Tech Time: Radio Controlled (RC) Vehicles

Sometimes referred to as remote control or radio controlled, self-powered model vehicles are operated from a distance using a special transmitter. Though cars and trucks are most popular, helicopters, planes, blimps, boats, submarines and tanks are also available.

RC vehicles are crafted to scale, operate on multiple radio frequencies from a hand-held dashboard controller and are often very detailed die cast models of actual vehicles.

In a world of options, RC’s are powered by either batteries or fuel cells (sometimes referred to as Nitro RC’s), may be designed for on or off road and fit into two broad categories – toy and hobby.

Newbies start with the toy grade RC; they are easy to operate, have low top speeds but are often un-repairable. The clean running, low noise electrics are recommended for newbies. More experienced RC enthusiasts graduate to the hobby grade. Hobby RC’s generally offer longer life spans, superior performance, more speed control, more fuel options and have user serviceable parts, which can be interchanged or tweaked.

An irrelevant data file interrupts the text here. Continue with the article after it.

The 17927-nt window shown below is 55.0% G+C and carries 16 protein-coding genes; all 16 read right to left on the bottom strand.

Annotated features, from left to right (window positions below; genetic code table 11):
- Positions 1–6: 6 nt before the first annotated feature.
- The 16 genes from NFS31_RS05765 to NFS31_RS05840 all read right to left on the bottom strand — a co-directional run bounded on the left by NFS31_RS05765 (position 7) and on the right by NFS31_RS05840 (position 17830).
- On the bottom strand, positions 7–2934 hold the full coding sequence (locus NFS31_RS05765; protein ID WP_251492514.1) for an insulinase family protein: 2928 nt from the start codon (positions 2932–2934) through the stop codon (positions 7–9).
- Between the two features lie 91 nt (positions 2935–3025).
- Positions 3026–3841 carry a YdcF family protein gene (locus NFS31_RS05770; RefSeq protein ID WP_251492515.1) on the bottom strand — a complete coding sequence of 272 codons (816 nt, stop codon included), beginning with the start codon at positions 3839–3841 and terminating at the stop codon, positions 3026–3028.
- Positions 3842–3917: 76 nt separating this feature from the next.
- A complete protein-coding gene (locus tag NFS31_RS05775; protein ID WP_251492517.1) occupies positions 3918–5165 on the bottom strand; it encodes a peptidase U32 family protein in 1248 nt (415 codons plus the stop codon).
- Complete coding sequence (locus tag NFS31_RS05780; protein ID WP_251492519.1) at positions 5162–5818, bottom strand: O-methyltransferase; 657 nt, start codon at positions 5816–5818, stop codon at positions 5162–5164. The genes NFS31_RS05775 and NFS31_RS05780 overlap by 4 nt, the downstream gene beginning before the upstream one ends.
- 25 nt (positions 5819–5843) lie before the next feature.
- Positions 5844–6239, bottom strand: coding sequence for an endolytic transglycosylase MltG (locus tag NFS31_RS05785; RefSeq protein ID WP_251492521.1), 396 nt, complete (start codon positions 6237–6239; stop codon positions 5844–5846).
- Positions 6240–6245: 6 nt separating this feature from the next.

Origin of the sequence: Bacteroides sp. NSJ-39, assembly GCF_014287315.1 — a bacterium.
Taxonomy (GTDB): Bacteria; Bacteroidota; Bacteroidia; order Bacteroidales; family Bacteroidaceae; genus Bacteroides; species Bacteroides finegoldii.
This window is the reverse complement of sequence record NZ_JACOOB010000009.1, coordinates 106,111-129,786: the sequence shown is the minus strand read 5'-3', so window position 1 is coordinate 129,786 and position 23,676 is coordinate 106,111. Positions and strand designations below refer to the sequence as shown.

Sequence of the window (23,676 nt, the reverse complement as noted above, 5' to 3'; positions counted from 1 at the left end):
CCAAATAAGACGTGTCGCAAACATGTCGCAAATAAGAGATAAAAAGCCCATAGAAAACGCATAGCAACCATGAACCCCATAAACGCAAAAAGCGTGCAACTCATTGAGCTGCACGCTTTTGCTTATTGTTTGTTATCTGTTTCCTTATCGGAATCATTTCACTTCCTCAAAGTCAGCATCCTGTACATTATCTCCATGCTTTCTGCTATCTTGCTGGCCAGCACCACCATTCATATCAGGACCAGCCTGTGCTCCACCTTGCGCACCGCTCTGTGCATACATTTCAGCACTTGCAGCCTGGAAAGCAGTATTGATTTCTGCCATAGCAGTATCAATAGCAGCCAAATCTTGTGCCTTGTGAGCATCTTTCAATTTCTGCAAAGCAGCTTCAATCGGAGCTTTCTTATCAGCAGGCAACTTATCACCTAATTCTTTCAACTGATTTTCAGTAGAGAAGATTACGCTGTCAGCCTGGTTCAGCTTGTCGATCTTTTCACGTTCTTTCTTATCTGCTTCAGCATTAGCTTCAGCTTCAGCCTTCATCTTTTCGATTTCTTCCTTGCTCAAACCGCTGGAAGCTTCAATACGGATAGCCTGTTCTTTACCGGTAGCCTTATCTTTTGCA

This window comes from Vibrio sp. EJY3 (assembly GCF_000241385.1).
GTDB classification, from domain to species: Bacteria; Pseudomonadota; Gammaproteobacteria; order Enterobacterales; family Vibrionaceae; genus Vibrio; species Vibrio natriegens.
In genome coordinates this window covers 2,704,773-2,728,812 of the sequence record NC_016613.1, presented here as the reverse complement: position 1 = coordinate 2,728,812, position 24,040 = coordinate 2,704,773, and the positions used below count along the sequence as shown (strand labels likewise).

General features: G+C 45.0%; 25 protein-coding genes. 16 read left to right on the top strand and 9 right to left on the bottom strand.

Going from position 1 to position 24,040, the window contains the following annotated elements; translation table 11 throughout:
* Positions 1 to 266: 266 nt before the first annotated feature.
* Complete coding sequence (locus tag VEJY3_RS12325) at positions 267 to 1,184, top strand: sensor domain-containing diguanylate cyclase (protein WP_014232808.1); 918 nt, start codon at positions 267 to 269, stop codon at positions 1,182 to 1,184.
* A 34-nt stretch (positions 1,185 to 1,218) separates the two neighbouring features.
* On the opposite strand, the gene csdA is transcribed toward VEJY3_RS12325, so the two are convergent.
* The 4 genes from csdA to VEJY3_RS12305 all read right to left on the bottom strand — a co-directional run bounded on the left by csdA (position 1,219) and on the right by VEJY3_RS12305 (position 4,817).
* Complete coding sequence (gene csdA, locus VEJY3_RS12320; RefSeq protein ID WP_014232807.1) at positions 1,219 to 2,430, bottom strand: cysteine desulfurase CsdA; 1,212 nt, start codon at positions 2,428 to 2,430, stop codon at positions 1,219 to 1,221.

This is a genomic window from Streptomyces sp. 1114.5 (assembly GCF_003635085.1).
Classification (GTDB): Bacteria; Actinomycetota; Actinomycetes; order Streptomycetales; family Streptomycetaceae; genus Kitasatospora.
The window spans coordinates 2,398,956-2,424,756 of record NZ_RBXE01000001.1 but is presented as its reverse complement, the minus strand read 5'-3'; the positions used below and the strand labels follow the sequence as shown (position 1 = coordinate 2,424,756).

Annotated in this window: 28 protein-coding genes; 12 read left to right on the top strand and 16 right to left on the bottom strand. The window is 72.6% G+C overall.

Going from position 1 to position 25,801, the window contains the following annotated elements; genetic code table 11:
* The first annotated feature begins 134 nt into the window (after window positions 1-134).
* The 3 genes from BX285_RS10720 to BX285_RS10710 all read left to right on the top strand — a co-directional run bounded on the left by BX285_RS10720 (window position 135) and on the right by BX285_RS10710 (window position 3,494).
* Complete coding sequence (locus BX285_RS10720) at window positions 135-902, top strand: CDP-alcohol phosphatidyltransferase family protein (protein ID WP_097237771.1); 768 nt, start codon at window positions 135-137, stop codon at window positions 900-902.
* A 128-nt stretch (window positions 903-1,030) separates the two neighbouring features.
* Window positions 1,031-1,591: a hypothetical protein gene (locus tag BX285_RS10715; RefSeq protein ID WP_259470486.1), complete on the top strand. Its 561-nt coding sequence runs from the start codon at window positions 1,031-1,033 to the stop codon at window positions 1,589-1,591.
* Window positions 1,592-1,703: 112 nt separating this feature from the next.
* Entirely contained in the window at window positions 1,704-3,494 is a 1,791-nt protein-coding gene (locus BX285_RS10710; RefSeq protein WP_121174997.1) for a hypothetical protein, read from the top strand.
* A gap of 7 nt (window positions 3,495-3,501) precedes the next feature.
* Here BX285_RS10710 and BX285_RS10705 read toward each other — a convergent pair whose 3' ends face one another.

For the cars and trucks, RC’s are built to be enjoyed either on road or off. On road RC’s race at high speeds, have a sleek body and require a smooth surface to operate best. Conversely, off road (sometimes called off-track) cars and trucks have full suspensions, large, rubberized tires, high chassis and shock absorbers fitted to function well on unpredictable terrain.

Regardless of category, all RC’s are done to scales ranging from the littlest 1:64 to the largest 1:4 with 1:8, 1:10 and 1:12 being the most popular scales. Again, regardless of design, RC’s have four basic parts:

Transmitter: sends remote radio waves to the receiver and is otherwise known as the remote control. This hand-held device generally operates in a frequency range of 27-49 MHz. Full function controllers have options for forward, reverse, forward left, forward right, reverse left and reverse right for precision movements.

Receiver: antenna or circuit board on the vehicle receives the signals and activates the motor.

Motor: turns the wheels/wings, propellers/engines

Power source: pushes electric or fuel based power

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